- We all think the movie is too long.
At the end of the day, avoiding “to” vs. “too” mistakes comes down to careful proofreading. Copy editing all-stars may even want to search the words “to” and “too” in order to sift through and validate every usage in your copy.
2) Passive Voice
Students hate passive voice. That’s because professors and teachers agree on their abhor for the sloppy writing habit. Guess what? They’re right because active voice makes your writing direct, stronger, and, of course, more active. On the other hand, when it comes to passive voice, the subject is acted upon by a separate performer of the verb. (If you are paying attention you might notice the use of passive voice in the previous sentence.)
With that being said, passive voice is not technically incorrect. There are even times when skilled writers use it to improve their content.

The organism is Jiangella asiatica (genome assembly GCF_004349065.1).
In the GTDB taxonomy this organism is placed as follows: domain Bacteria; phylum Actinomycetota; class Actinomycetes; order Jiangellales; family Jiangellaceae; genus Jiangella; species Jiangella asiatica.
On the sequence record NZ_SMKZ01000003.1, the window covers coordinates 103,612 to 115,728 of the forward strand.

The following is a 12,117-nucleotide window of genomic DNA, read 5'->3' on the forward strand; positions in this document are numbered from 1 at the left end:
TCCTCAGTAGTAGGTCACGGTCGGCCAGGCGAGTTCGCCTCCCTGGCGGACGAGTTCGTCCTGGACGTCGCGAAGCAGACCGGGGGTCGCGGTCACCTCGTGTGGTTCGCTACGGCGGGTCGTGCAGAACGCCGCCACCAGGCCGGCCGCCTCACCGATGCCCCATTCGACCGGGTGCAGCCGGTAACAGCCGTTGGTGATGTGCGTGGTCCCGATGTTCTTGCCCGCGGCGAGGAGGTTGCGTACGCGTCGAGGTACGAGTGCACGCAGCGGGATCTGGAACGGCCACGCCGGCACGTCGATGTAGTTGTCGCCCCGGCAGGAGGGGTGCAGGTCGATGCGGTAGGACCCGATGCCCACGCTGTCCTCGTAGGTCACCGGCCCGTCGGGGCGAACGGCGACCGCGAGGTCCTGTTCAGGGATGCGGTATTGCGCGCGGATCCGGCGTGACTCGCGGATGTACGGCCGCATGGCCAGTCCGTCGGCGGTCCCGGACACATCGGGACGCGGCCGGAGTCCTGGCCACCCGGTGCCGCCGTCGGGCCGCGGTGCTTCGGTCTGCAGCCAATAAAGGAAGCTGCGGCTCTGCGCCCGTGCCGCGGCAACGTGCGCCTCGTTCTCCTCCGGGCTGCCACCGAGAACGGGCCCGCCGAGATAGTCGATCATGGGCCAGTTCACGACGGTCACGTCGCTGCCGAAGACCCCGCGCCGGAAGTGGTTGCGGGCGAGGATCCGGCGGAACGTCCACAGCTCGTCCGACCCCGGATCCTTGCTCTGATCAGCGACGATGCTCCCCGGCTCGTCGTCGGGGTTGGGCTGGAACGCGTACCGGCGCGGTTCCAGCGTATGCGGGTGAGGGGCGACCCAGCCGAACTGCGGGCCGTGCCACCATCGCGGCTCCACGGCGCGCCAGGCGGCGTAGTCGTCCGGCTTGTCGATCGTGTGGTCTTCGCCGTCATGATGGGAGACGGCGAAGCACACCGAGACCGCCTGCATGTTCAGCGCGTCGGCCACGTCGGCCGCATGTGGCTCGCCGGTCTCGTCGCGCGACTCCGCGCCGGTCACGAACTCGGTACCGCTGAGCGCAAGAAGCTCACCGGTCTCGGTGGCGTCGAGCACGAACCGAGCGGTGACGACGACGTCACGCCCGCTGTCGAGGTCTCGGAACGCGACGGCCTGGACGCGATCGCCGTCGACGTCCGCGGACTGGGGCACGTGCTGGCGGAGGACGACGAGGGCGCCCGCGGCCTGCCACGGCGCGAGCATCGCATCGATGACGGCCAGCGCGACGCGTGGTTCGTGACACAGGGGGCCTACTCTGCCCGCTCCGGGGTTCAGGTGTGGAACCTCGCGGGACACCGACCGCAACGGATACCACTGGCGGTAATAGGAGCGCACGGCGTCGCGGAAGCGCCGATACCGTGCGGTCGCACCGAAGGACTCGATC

Here are a few examples:
- She will always beat out the competition (poor use of passive voice)
- She beats out the competition 100% of the time (quality use of active voice)
- Rules are made to be broken (passive voice that works in context)
Writers often struggle to understand negatives in using passive voice, but whether you see it or not, switching to active voice makes your writing far more authoritative and clear.
3) Affect vs. Effect
This next grammar mistake plagues plenty of talented writers. Affect and Effect are easy to mix up. In short, Affect is usually a verb that refers to an impact or change. On the other hand, effect is usually a noun and represents the results of a change. Here are some examples to help familiarize you with the proper use of affect and effect.
- Page speed affects your SEO efforts.
- The off-season affects eCommerce sales.